Sunday School Lessons

Grace and Mercy

Do you ever hear pastors, teachers, or other people in the Christian faith throw around words like “grace” and “mercy”, but it isn’t clear what they mean?  These are important concepts, but I admit that sometimes when I hear a word that I don’t understand, I just sort of gloss over it and hope that the rest of the conversation makes sense.  As a result, I won’t judge you if you’re not an expert on every word that I use on this site.  Today’s article intends to start to make some sense of these two key terms, grace and mercy.

I have found it helpful to explain these terms like this:

  • Mercy is not getting the punishment that we deserve.  If I do something terrible (like robbing a bank), and I deserve punishment (like jail time), mercy would be if the judge allowed me to not serve any time.  On other cases, a convicted criminal or a conquered soldier might beg for mercy.  This doesn’t mean that they are innocent: mercy doesn’t argue that the other party has done something wrong.  Rather, it is the gift of sparing someone from punishment that they deserve.
  • Grace is getting something that we don’t deserve.  If I was contracted to do a job for someone, and I did really bad work – so bad that my boss was going to have to pay someone else to do it right – but I still received full pay (because the boss felt compassion for me), that might be considered grace.  Grace is a gift; something that we don’t earn, but still receive from someone.  A gracious host doesn’t have to take your coat or spend time in the kitchen preparing good food.  Instead, she (or he) does so as a gift to you.

To be clear, both mercy and grace are “unfair”.  Justice demands that there be consequences for breaking the law, and if we see a criminal receiving mercy or grace, we might become a little judgmental of our system.

Let’s return to a passage that was also quoted in the previous article:

But now apart from the law the righteousness of God has been made known, to which the Law and the Prophets testify. This righteousness is given through faith in Jesus Christ to all who believe. There is no difference between Jew and Gentile, for all have sinned and fall short of the glory of God, and all are justified freely by his grace through the redemption that came by Christ Jesus.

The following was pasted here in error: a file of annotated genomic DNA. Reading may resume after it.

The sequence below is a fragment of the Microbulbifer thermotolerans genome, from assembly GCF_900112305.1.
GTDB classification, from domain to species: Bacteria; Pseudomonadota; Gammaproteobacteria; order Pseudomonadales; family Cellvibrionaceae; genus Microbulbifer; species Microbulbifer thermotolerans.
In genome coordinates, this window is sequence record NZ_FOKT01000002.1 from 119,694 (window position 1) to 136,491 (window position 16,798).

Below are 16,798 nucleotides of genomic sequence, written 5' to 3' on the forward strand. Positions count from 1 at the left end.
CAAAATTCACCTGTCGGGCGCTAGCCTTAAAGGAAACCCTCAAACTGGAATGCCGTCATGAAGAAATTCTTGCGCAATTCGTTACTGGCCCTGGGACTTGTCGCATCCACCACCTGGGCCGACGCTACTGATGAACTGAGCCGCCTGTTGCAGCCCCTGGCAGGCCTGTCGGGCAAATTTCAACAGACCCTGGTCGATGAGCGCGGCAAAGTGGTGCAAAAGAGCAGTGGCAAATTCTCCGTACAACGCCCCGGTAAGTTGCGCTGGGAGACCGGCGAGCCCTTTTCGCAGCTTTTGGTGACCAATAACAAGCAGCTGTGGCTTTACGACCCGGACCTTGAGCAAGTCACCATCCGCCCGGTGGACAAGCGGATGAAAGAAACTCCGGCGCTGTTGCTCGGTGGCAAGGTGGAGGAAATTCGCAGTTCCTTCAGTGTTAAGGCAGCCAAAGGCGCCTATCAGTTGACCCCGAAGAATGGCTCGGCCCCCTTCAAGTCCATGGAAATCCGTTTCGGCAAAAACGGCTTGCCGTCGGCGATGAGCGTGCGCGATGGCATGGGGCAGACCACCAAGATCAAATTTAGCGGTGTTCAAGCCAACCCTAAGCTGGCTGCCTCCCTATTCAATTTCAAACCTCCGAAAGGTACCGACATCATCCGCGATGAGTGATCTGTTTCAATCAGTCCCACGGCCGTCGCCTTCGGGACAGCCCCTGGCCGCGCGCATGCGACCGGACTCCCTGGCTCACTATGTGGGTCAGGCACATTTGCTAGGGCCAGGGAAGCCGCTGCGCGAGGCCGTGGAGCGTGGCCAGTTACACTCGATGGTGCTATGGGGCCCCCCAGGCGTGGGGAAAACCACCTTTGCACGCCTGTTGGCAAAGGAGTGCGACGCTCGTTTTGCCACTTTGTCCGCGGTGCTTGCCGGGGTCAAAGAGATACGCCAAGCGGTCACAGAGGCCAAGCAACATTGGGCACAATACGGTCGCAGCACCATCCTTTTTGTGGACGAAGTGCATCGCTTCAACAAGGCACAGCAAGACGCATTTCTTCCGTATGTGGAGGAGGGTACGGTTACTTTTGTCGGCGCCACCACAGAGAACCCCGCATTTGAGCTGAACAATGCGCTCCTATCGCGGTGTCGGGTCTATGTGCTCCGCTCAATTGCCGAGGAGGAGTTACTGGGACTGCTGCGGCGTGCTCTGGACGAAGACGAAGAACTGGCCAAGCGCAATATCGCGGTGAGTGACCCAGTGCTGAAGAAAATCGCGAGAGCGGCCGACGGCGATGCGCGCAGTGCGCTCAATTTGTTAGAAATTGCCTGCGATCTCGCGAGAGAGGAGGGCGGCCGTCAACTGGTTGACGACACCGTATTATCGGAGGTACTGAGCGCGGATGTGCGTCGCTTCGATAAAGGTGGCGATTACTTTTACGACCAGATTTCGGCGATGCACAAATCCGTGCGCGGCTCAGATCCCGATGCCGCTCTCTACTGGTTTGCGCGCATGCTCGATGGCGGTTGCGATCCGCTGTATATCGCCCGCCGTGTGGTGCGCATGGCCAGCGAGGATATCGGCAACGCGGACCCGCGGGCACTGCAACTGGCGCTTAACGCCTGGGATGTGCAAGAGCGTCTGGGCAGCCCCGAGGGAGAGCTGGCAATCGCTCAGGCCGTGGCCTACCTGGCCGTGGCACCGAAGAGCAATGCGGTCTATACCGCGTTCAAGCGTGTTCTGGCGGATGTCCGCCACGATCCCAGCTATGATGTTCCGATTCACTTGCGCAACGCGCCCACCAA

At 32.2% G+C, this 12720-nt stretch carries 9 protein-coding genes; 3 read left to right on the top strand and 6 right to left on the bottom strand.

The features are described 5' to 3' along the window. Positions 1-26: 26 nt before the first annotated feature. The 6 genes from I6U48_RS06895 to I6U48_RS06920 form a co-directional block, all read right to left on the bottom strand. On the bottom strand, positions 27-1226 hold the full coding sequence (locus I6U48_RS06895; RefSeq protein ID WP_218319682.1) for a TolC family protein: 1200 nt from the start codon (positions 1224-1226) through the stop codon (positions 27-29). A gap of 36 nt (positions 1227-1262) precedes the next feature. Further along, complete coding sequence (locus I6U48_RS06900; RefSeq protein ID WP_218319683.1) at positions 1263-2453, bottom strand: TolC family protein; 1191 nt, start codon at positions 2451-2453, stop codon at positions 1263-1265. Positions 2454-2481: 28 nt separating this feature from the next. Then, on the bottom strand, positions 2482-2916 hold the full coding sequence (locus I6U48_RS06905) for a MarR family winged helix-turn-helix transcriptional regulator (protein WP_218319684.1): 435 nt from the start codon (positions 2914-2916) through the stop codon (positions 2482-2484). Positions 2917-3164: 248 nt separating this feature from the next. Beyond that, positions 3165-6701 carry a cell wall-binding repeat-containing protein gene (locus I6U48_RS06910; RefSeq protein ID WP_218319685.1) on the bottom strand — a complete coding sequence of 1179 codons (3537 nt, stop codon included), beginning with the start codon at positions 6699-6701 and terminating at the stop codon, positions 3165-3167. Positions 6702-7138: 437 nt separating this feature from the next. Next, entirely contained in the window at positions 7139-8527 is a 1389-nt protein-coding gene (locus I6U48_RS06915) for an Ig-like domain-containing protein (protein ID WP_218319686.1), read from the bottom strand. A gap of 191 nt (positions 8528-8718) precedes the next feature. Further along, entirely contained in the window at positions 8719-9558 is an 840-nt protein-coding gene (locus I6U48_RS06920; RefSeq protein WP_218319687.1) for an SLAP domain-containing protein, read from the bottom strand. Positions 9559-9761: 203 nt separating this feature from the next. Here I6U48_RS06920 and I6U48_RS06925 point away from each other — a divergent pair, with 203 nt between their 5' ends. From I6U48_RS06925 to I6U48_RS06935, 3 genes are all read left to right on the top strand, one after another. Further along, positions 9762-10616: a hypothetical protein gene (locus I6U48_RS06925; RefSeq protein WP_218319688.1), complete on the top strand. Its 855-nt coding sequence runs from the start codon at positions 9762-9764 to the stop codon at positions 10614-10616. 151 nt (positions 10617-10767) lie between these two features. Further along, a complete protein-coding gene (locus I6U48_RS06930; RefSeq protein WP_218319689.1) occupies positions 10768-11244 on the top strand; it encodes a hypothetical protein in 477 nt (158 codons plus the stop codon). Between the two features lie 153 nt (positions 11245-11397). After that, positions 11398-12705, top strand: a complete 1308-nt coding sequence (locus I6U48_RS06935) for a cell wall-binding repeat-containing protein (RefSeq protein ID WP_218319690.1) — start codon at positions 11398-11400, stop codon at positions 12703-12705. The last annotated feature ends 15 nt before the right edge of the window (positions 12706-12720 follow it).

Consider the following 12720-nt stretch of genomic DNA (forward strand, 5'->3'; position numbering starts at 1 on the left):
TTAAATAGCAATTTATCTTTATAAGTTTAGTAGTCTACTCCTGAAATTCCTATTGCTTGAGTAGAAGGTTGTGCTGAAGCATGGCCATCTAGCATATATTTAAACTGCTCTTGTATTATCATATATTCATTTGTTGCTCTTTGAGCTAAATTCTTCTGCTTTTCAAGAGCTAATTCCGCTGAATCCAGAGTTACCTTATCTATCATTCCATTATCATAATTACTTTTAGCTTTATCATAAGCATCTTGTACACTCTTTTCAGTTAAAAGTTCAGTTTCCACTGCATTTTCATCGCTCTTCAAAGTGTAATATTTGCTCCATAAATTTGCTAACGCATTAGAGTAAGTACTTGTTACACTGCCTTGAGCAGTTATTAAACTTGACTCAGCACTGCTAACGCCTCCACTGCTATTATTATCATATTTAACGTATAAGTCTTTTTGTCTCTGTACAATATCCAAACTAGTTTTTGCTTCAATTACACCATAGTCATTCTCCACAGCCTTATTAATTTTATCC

Romans 3:21‭-‬24 NIV

The law – whether the Law of Moses given to the Hebrew people, or the internal law of conscience that even Gentiles (non-Jewish people) understand – couldn’t make us righteous.  (Sorry, but no amount of rule-following will get anyone to Heaven, since none of us are good enough to keep the requirements perfectly.)  We are fallen people in a fallen world, and we sin.  However, there is a path to righteousness that is separate from keeping the law, through God’s grace.

To study this further, let’s consider a few key points to remember when we see God (or even other people) extending mercy and grace to others:

For one thing, we all need mercy and grace ourselves, in order to be restored to God.  (In fact, we probably all need mercy and grace in our relationships with other people, too.  I know that I do!)  We need mercy to not be punished immediately upon sinning, so that we can have time to repent.  And, we need the grace of God to be considered to have righteousness before Him.  If we are the recipients of mercy and grace, we shouldn’t be too quick to judge others who receive the same blessings.

In addition, God didn’t break principles of justice in order to give us righteousness.  Justice was served when Jesus Christ lived a perfect life, and instead of keeping it to Himself, He exchanged His blessings for the punishment that we deserved.  Punishment for our sins was still carried out – just on Him, rather than us (if we have faith in Him).  This brings us to Romans 3:25-26, where God is “just” (He is fair and righteous, because justice was served) and the “justifier” (He is the one who pronounces us righteous through Jesus’ sacrifice).

In the same way, many people who receive mercy from other human beings are doing so only because someone else – like the person forgiving them, a benefactor, or society as a whole – is paying the debt that they owe.  Someone who receives grace is often the recipient of another person giving up what they have, in order to bless the recipient.

I hope that you know this, but we cannot be good enough to attain God’s righteousness through good works.  Righteousness through some sort of law-based system, where we are “51% good” or even “99.999% good”, is not achievable since the law requires perfect compliance.

The great news is that God – knowing our sinful nature – made another way.  Through His mercy, He didn’t punish us right away.  Through His grace, He made a way for us to receive a salvation that we totally didn’t deserve.  And, He maintained His role as a just God by paying the price for the sentence that our sins deserved.

And, this isn’t something new: it has been God’s plan all the way back to Abraham (and probably from Creation).  Let’s take a look at this plan in more depth over the next few articles.

From Sunday School lesson prepared for January 16, 2022


  • The Lookout, January 16, 2022, © 2022 Christian Standard Media.
  • Scripture taken from the Holy Bible, NEW INTERNATIONAL VERSION®, NIV® Copyright © 1973, 1978, 1984, 2011 by Biblica, Inc.® Used by permission. All rights reserved worldwide.
  • The College Press Commentary, Romans, Volume 1, by Jack Cottrell.  College Press Publishing Company, © 1996.

3 thoughts on “Grace and Mercy”

    1. Yes, indeed! As I have been studying the book of Romans (and have learned from good teachers), sometimes I don’t even know what I need, but I know that what I deserve is pretty bad. God knew what I needed, and loved me enough to offer that, instead.


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